However, the transfer would be considered valid if done upon the authorization of the court, and in cases where the trustee had no knowledge of the commencement of the case, but before the order of the relief passed by the court. By virtue of section 552(b) of the US Code, the securing interest extends to rents, fees, charges, accounts, other payments acquired by the estate following the commencement of the case if the security agreement extends to the property of the debtor acquired before the commencement of the case and to the amounts specified earlier. This provision increases the scope of debt recovery and such an agreement is generally not made between the creditor and the corporate debtor.
With the non-performing assets (NPA) in the Indian banks at an all-time high of US $61.5 billion representing 90% of the total NPA in India, the cross-border recognition of the IBC by the US Bankruptcy Code leads to enhanced recovery in cases where the debtor holds assets in the US, thereby benefitting at least a segment of NPAs. Thus, even if the debtor is declared insolvent by an Indian Court, but there exist any assets in the US, the insolvency professional appointed by the Indian court may act as the Foreign Representative and file a petition for the recognition of the Indian proceeding as a foreign main proceeding, providing relief to the creditors.
The reliefs provided by the US Bankruptcy Code are similar to and in consonance with the IBC. However, the relief sought by the party cannot be enforced in the US if it differs significantly from the relief that would be available under the US law.
The Jet Airways Case: First Indian Cross-Border Insolvency Case
Similar to the recognition given to SEL Manufacturing by the US, the National Company Law Appellate Tribunal (NCLAT) in Jet Airways v. SBI allowed the Dutch administrator to be a part of the Jet Airways’ Committee of Creditor meetings and cleared the way for cross-border insolvency protocol for Jet Airways. The NCLAT ordered for parallel insolvency proceedings in India and the Netherlands. The appellate tribunal also asked the Indian resolution professional to cooperate and reach an agreement with Dutch creditors.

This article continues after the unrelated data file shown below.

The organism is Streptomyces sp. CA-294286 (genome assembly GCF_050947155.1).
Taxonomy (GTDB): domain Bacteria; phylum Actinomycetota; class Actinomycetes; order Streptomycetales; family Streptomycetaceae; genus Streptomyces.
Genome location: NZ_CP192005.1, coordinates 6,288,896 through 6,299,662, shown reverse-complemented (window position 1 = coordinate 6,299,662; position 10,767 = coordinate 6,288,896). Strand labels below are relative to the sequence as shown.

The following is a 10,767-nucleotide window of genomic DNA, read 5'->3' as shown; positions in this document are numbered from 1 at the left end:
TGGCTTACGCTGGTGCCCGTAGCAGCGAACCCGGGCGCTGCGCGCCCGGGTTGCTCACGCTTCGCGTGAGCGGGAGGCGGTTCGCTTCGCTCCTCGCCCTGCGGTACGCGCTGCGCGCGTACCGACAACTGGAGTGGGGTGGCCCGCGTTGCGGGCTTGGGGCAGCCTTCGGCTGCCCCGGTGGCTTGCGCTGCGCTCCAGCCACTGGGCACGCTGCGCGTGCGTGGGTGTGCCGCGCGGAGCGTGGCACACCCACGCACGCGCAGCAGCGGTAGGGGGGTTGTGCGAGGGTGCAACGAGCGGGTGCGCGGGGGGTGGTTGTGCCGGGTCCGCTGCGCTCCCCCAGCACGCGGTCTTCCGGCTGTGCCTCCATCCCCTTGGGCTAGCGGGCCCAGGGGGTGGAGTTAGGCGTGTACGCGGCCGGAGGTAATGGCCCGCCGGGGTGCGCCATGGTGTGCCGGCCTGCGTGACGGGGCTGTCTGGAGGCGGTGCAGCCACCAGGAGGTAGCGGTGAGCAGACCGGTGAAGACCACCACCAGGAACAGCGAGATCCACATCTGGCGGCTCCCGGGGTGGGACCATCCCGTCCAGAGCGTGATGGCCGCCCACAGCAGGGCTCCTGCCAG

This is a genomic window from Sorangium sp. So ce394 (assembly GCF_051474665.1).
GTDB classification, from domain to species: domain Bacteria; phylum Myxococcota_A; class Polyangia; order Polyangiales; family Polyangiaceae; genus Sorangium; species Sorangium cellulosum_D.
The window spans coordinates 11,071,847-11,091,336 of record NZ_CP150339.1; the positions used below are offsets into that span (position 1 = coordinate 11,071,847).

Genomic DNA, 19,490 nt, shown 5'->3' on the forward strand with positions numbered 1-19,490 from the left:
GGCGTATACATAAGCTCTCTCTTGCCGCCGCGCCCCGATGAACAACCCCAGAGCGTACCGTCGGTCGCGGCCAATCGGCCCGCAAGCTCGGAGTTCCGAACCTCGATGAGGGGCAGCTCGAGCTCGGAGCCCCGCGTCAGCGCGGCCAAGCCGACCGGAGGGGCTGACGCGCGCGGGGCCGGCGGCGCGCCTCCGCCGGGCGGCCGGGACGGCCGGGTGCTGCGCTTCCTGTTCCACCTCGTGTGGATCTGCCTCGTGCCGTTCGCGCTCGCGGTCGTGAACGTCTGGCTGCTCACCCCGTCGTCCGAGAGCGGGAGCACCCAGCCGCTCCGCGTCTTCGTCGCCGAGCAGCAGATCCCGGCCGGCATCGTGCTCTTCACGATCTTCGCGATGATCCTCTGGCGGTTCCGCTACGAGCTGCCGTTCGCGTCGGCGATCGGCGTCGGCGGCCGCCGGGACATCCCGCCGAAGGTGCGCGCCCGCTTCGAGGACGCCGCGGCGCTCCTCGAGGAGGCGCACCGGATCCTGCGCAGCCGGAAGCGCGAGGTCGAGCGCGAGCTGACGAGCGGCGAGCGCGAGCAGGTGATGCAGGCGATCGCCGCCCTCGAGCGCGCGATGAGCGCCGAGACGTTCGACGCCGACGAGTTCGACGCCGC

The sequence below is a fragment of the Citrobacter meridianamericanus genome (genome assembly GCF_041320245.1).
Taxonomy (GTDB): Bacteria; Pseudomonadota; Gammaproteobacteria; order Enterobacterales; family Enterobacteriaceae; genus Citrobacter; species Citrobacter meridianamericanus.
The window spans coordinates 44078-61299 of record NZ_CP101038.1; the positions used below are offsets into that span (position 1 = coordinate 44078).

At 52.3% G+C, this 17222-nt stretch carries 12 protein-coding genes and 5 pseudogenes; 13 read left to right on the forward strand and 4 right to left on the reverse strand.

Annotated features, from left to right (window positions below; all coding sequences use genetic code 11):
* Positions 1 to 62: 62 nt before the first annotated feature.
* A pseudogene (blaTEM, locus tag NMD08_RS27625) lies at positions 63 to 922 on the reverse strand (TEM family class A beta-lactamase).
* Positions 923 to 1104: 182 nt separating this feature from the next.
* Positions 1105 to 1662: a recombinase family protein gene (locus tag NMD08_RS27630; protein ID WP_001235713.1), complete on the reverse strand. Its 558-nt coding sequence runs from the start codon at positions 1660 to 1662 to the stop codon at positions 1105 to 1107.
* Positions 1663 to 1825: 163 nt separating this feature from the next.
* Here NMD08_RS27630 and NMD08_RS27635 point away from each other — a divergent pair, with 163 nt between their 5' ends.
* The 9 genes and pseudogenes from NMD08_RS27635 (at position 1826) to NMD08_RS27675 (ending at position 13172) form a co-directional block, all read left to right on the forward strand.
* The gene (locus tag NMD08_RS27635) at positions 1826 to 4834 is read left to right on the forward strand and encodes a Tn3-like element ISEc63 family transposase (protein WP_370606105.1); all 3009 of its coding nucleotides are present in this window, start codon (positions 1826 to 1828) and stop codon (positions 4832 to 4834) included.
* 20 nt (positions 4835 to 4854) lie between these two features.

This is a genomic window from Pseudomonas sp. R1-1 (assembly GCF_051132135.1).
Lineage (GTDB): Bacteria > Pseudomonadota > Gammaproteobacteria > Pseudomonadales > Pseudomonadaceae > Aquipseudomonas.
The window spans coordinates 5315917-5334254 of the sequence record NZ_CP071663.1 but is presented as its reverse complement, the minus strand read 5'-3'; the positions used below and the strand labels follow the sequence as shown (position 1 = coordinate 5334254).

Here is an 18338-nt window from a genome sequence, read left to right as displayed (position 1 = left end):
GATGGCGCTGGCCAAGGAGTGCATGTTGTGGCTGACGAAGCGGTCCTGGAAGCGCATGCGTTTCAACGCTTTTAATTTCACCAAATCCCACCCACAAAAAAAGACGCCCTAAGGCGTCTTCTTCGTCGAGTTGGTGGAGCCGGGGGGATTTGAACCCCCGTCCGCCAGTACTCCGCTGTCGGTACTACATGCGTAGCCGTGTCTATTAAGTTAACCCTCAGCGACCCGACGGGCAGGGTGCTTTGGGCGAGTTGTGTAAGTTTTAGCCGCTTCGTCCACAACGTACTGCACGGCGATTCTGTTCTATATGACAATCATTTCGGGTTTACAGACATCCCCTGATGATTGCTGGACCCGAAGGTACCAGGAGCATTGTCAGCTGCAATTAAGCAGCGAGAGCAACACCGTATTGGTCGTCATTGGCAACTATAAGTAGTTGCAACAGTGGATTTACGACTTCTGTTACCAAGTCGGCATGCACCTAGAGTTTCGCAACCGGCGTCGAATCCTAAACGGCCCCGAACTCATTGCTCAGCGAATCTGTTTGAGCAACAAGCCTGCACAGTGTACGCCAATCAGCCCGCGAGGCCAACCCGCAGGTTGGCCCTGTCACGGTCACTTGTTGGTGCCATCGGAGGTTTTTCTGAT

Such cross-border recognition given by countries facilitates bankruptcy proceedings by imposing moratorium abroad and assisting the resolution professional in that jurisdiction. It also helps in avoidance of multiple proceedings, shifting the focus to resolution.
The reliefs provided under section 1520 of the US Code, being similar to those under the IBC, do not conflict with each other. Thus, it can be safely concluded that the recognition of Indian proceeding as a foreign main proceeding under Chapter 15 of the U.S Bankruptcy Code is an effective tool to recover loans from assets located in the US. Moreover, such recognition is not only in the interest of the creditors, but also the Indian economy, as it provides relief against the rising trend of NPAs in the banking sector. The recognition does not affect the Indian proceeding, and in fact, gives more clarity as to the resolution plan.
– Rahul Kanoujia & Tharun Chowdary